'Leprechaun' Creator Sues Over 'Vamprechaun' Film

LEPRECHAUN Still - Photofest - H 2017
Courtesy of Photofest

The man behind the cult horror-comedy Leprechaun franchise is out for blood in a copyright-infringement lawsuit over his new Vamprechaun project.

Mark Jones is suing Lance Thompson for allegedly lying about being an attorney and causing him to lose financing on his film, according to a complaint filed in California federal court.

Jones says he began developing the "vamprechaun" character — a leprechaun-vampire hybrid — in or before 2009. He put the project on hold because he was focused on finding funding for his 2013 film, Scorned, which was further along in the development process. Thompson secured funding for the film and also acted as production attorney for the project.

On the way to a breakfast meeting concerning Scorned, Jones mentioned the Vamprechaun idea to Thompson for the first time, according to the complaint.

"On that drive, Jones and Thompson did not discuss either the character or the story line, or the project, in any further detail," writes attorney Alan Dowling in the complaint. "Jones simply explained that the idea involved a leprechaun who is bitten by a vampire and becomes one himself."

Jones claims Thompson was enthusiastic about the idea and willing to seek financing, but told him he'd need a script in order to approach potential financiers. Jones wrote a spec script in 2013 and registered it with both the Writers Guild and U.S. Copyright Office. None of Thompson's financing efforts were successful, and Jones says the two "parted ways" as far as Vamprechaun was concerned.

A few years later, George Saadi, who is also a plaintiff in the suit, introduced Jones to American Gladiators creator John Ferraro Sr. Ferraro and his son were interested in financing the project, but were concerned about infringement claims from the Leprechaun copyright owners. So Jones says he turned to Thompson, who he believed was an attorney, for legal advice. Thompson sent a letter to Ferraro explaining that any infringement claim would be "spurious" and that Vamprechaun was an original blending of two public-domain characters.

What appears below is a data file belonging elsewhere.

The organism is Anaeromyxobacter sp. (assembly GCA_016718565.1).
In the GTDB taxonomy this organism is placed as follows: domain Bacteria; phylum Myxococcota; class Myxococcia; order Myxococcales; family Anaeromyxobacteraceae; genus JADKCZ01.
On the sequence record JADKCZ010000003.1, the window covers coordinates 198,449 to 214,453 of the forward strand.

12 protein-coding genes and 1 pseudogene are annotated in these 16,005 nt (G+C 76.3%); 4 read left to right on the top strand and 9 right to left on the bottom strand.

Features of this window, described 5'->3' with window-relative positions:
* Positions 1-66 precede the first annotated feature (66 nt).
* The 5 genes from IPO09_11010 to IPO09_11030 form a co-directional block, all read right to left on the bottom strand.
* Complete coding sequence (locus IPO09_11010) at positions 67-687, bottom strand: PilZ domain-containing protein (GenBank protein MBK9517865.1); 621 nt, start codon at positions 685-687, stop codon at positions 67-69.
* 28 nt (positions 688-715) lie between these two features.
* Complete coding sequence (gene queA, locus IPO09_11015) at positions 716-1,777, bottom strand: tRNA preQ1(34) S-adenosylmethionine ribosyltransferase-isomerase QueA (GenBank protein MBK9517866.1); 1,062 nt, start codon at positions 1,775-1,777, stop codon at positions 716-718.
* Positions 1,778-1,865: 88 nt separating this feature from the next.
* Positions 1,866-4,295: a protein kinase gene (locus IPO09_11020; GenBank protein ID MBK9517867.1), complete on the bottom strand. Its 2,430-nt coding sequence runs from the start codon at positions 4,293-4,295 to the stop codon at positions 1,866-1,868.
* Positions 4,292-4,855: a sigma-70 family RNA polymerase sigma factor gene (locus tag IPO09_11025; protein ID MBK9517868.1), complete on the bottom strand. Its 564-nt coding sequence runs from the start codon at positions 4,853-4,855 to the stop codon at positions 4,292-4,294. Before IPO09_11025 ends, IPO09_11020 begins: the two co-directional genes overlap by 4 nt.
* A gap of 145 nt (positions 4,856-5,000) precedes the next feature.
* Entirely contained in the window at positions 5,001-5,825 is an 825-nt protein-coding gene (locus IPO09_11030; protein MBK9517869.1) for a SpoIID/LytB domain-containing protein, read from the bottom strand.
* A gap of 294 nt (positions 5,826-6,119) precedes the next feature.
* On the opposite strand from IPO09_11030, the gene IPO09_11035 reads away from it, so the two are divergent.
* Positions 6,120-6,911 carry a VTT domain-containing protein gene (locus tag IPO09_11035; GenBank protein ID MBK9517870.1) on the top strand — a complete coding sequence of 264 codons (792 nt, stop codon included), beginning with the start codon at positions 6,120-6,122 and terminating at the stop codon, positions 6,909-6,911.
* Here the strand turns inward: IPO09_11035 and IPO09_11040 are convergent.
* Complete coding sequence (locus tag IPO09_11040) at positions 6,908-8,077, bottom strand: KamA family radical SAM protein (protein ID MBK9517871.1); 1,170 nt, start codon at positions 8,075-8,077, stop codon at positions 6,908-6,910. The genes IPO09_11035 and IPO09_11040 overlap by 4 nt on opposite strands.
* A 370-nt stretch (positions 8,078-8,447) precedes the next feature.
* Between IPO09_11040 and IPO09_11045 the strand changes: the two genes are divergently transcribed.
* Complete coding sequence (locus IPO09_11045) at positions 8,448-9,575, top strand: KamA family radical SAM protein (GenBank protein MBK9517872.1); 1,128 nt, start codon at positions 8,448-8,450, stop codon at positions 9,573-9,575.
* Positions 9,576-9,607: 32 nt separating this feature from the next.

Then, Jones claims, Thompson began acting as the production attorney on the project, even though he had not been hired as such. So Jones and Saadi informed Thompson he had no "further or ongoing involvement" in the project — which prompted Thompson to claim that he and Jones created the character together during that 2013 prebreakfast chat.

Saadi's brother, an attorney, sent Thompson a letter refuting his statements and indicating that any further communications to third parties about his purported claim to the idea would constitute tortuous interference. Despite the warning, Thompson emailed Ferraro's son, claiming to be a partner in the project, but refused to show proof that supported his assertions, according to the complaint.

That's when Jones and Saadi say they learned Thompson had never been licensed to practice law in California and that his license in Ohio had been lapsed for more than a decade.

"As a direct and proximate result of Defendant Thompson’s wrongful actions complained of herein, on December 9, 2016, the Ferraros/Mansky Productions gave notice to Jones, Saadi and Vamprechaun Productions that due to Thompson’s unresolved claims they would not be going forward with the financing of the 'Vamprechaun' project, and they withdrew from it," writes Dowling.

Jones is suing for copyright infringement, slander of title and intentional and negligent interference with prospective economic advantage and is seeking at least $3 million in damages. (Read the complaint in full here.)

Thompson has not yet responded to a request for comment on the suit.